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Wrongful Death And Catastrophic Injury

About three (3) people are killed every day in North Carolina in a traffic related accident. Whether the person killed is a pedestrian, a driver, or a passenger, there is almost always someone to blame for the accident. Sometimes the at-fault driver is under the influence of drugs or alcohol. No matter how a person is killed in a traffic related accident, it is always an unspeakable tragedy for loved ones.

Fortunately, the law provides a cause of action for those who are killed due to the negligence of another. Such actions are known as claims for Wrongful Death. Unlike most personal injury claims, the statute of limitations for a Wrongful Death action is only two (2) years in North Carolina. Many folks who are killed in traffic related accidents die intestate, meaning they die without a will. That means a family member or a friend will have to petition to the Clerk of Court to be appointed as personal representative of the estate.

If the decedent did not name an executor in the will or dies intestate (without a will), the Clerk of Superior Court will grant letters of administration to a person who applies and is qualified to serve, in the following order: (1) The surviving spouse of the decedent; (2) Anyone who is to receive property as indicated by the will of the decedent; (3) Anyone who is entitled to receive property of the decedent by law in the absence of a will;(4) Any next of kin; (5) Any creditor to whom the decedent became obligated prior to death; (6) Any person of good character residing in the county who applies with the Clerk of Superior Court.

A person who seeks to qualify as a personal representative must apply to the Clerk of Superior Court in the county where the decedent lived on a form provided by the Clerk’s office.

The form calls for a preliminary inventory of all assets of the decedent as of the date of death. Therefore, the applicant will need to have a general knowledge of the decedent’s real estate, bank accounts, stocks, bonds, motor vehicles, and other personal property, and an estimated value of these assets, to complete the application. The instructions included on the form assist you in completing the form correctly.

After paying the costs of administration, taxes, and other valid claims against the estate, the personal representative must distribute the remaining assets of the estate in accordance with the will, or, if none, in accordance with the Intestate Succession Act (Chapter 29 of the General Statutes).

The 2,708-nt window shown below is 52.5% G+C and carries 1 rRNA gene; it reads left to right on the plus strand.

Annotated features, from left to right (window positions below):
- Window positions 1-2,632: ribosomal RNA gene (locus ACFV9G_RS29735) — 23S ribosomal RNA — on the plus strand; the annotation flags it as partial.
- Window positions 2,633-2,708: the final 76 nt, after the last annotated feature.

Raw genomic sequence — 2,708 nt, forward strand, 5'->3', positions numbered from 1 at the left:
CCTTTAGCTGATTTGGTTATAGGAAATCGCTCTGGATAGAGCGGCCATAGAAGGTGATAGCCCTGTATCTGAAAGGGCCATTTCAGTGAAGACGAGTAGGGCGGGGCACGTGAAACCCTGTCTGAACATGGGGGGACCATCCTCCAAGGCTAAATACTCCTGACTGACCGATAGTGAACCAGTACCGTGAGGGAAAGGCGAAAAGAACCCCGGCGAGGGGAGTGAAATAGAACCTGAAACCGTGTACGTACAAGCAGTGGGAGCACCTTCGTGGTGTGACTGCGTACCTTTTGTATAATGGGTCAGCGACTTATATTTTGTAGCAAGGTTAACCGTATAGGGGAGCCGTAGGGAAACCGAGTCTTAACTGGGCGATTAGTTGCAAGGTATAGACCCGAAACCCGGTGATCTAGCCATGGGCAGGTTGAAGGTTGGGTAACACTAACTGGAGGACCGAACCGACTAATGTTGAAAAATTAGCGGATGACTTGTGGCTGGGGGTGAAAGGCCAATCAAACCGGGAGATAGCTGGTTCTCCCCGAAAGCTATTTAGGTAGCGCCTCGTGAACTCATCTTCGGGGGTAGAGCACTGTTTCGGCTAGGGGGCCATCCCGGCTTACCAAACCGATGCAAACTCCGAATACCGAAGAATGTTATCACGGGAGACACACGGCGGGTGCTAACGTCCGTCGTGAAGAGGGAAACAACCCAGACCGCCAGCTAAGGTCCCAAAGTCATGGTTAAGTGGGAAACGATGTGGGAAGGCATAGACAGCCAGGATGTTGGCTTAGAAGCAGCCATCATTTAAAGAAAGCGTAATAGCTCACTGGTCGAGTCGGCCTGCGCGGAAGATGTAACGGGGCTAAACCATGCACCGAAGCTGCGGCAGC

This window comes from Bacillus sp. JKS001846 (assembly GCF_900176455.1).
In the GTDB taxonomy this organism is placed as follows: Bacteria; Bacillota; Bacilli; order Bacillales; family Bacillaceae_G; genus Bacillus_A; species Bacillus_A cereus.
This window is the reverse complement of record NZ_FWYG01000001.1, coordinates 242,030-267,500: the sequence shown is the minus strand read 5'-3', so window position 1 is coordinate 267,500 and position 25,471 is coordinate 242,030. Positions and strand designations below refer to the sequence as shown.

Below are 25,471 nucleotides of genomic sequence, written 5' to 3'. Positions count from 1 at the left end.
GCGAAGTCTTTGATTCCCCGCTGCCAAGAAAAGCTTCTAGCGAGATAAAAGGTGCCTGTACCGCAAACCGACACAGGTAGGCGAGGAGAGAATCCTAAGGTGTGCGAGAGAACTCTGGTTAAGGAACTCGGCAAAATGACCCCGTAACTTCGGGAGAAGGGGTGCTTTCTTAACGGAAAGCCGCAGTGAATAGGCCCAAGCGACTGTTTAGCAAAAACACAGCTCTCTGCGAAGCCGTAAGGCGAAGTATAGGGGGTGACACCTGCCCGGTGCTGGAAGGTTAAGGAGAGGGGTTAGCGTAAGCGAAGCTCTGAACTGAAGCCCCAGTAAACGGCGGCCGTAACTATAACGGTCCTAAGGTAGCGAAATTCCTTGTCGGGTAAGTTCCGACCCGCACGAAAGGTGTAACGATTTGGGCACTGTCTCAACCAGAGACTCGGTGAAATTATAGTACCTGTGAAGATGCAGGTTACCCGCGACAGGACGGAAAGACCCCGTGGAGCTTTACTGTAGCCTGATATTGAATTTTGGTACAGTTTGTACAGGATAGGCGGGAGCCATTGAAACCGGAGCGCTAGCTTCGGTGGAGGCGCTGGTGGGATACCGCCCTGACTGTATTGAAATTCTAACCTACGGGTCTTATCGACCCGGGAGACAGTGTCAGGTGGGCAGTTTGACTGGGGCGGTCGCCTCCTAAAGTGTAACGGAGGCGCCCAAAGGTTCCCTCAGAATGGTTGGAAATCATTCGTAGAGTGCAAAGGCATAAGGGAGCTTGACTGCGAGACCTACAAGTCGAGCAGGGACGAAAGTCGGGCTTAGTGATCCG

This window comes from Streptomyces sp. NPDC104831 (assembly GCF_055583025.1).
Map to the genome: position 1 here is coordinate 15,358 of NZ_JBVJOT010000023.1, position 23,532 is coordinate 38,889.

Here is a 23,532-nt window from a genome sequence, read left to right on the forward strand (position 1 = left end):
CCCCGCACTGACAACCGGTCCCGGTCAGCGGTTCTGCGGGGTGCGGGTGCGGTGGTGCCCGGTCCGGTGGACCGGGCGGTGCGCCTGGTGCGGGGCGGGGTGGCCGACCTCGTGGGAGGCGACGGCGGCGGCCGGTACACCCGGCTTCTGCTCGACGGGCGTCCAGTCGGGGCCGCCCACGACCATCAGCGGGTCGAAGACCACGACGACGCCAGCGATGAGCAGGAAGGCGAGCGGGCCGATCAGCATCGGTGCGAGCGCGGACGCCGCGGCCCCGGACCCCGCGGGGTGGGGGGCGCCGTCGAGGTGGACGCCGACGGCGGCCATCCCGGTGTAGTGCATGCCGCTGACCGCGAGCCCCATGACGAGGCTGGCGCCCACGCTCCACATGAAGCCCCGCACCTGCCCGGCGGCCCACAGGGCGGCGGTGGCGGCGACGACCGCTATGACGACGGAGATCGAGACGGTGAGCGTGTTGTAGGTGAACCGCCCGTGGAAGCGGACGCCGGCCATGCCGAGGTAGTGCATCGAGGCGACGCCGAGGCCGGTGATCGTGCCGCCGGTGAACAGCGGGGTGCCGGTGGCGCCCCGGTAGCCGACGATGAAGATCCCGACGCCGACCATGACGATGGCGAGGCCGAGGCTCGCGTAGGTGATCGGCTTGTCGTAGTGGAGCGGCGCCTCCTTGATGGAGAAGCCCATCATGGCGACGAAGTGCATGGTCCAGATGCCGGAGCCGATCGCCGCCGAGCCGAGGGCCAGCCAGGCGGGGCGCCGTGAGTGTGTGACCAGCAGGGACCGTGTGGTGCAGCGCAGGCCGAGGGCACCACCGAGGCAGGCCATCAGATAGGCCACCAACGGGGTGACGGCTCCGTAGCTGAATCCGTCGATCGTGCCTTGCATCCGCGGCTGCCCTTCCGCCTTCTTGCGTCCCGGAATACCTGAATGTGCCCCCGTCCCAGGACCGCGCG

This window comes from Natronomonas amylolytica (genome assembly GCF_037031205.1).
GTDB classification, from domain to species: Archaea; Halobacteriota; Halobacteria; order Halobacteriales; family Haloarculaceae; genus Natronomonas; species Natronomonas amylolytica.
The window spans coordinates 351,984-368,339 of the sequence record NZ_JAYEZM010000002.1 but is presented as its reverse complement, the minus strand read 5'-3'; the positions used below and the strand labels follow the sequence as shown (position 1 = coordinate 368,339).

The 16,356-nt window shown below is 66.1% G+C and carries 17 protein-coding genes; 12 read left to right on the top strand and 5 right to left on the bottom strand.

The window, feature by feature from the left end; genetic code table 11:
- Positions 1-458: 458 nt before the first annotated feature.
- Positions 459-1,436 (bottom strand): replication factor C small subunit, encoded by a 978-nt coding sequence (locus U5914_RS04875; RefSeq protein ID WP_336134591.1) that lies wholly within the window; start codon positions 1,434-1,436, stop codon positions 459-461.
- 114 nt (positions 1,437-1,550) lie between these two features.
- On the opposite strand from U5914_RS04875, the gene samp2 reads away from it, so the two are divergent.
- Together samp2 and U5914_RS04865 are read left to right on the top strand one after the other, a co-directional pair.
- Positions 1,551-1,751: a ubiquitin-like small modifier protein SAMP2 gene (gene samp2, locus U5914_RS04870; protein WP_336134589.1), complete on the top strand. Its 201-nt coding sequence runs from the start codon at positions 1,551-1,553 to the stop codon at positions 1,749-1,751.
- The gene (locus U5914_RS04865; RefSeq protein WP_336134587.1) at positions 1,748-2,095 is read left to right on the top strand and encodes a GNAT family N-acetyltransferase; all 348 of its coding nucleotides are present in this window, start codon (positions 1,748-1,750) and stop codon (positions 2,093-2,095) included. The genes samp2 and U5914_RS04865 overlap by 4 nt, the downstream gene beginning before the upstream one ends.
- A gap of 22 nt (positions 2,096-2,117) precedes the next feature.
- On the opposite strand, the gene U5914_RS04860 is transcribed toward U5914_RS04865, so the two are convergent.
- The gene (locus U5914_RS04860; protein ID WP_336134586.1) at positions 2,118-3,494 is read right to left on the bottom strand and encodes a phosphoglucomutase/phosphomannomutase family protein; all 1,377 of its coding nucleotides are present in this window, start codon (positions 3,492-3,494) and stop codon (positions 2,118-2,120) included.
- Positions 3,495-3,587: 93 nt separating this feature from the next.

As for the proceeds from any successful Wrongful Death action, the personal representative must be bonded before receiving the wrongful death proceeds and must file a separate accounting concerning the wrongful death proceeds.  Under G.S. 28A-18-2, the proceeds may only be used to pay certain designated expenses, and the balance can only be distributed to heirs of the decedent under the Intestate Succession Act regardless of whether or not there is a will.

The authorized expenses payable out of a Wrongful Death settlement are:

  1. Reasonable and necessary expenses of bringing the suit, and attorney fees;
  2. Burial expenses of the deceased;
  3. Medicare reimbursement; and
  4. Reasonable hospital and medical expenses (not exceeding $4,500)incurred as a result of the injury resulting in death. (But the amount applied to hospital and medical expenses may not exceed 50% of the total recovery, less attorney fees.) (Note: This amount is separate and in addition to any Medicaid reimbursement.)

Other damages are also recoverable through an action for Wrongful Death including:

  1. Expenses for care, treatment and hospitalization incident to the injury resulting in death;
  2. Compensation for pain and suffering of the decedent;
  3. The reasonable funeral expenses of the decedent;
  4. The present monetary value of the decedent to the persons entitled to receive the damages recovered, including but not limited to compensation for the loss of the reasonably expected:
    1. Net income of the decedent;
    2. Services, protection, care and assistance of the decedent, whether voluntary or obligatory, to the persons entitled to the damages recovered;
    3. Society, companionship, comfort, guidance, kindly offices and advice of the decedent to the persons entitled to the damages recovered;
    4. Such punitive damages as the decedent could have recovered pursuant to Chapter 1D of the General Statutes had the decedent survived, and punitive damages for wrongfully causing the death of the decedent through malice or willful or wanton conduct, as defined in G.S. 1D-5;
    5. Nominal damages when the jury so finds.

While a successful claim for Wrongful Death will never come close to replacing a loved one, you and your family may be entitled to substantial compensation if a family member is killed due to the negligence of another. Contact the our experienced wrongful death attorneys at Campbell & Associates if you have questions about your potential claim for wrongful death.

Written by: Brandon Ashburn, Associate Attorney, Campbell & Associates, Attorneys at Law


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